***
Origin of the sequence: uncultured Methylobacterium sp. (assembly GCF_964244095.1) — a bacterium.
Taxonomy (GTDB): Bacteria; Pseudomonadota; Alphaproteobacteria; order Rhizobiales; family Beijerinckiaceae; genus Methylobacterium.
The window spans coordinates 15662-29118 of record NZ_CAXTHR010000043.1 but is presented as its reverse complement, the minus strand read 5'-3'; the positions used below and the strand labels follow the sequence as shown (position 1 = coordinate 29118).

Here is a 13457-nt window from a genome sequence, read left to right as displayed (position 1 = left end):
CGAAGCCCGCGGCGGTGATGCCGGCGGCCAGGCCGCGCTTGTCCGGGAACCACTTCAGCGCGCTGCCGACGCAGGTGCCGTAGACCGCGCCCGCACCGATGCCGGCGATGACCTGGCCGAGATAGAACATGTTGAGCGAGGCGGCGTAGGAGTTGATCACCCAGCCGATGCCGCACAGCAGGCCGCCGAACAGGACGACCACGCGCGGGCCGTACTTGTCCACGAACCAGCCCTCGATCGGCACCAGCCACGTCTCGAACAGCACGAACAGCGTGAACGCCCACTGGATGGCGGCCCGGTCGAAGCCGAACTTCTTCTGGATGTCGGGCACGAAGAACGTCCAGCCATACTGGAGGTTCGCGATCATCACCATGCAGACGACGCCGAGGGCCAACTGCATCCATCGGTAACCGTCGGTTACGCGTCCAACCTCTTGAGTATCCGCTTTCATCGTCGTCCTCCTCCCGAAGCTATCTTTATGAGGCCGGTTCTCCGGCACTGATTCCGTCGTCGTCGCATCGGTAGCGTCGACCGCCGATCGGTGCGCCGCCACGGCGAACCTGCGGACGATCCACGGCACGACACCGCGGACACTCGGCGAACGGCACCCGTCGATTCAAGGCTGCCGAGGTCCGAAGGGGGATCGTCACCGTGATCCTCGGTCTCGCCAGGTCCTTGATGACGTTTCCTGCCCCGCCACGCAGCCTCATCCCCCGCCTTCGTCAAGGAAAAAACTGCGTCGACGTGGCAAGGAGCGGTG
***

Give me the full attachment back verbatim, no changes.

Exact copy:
Origin of the sequence: uncultured Methylobacterium sp. (assembly GCF_964244095.1) — a bacterium.
Taxonomy (GTDB): Bacteria; Pseudomonadota; Alphaproteobacteria; order Rhizobiales; family Beijerinckiaceae; genus Methylobacterium.
The window spans coordinates 15662-29118 of record NZ_CAXTHR010000043.1 but is presented as its reverse complement, the minus strand read 5'-3'; the positions used below and the strand labels follow the sequence as shown (position 1 = coordinate 29118).

Here is a 13457-nt window from a genome sequence, read left to right as displayed (position 1 = left end):
CGAAGCCCGCGGCGGTGATGCCGGCGGCCAGGCCGCGCTTGTCCGGGAACCACTTCAGCGCGCTGCCGACGCAGGTGCCGTAGACCGCGCCCGCACCGATGCCGGCGATGACCTGGCCGAGATAGAACATGTTGAGCGAGGCGGCGTAGGAGTTGATCACCCAGCCGATGCCGCACAGCAGGCCGCCGAACAGGACGACCACGCGCGGGCCGTACTTGTCCACGAACCAGCCCTCGATCGGCACCAGCCACGTCTCGAACAGCACGAACAGCGTGAACGCCCACTGGATGGCGGCCCGGTCGAAGCCGAACTTCTTCTGGATGTCGGGCACGAAGAACGTCCAGCCATACTGGAGGTTCGCGATCATCACCATGCAGACGACGCCGAGGGCCAACTGCATCCATCGGTAACCGTCGGTTACGCGTCCAACCTCTTGAGTATCCGCTTTCATCGTCGTCCTCCTCCCGAAGCTATCTTTATGAGGCCGGTTCTCCGGCACTGATTCCGTCGTCGTCGCATCGGTAGCGTCGACCGCCGATCGGTGCGCCGCCACGGCGAACCTGCGGACGATCCACGGCACGACACCGCGGACACTCGGCGAACGGCACCCGTCGATTCAAGGCTGCCGAGGTCCGAAGGGGGATCGTCACCGTGATCCTCGGTCTCGCCAGGTCCTTGATGACGTTTCCTGCCCCGCCACGCAGCCTCATCCCCCGCCTTCGTCAAGGAAAAAACTGCGTCGACGTGGCAAGGAGCGGTG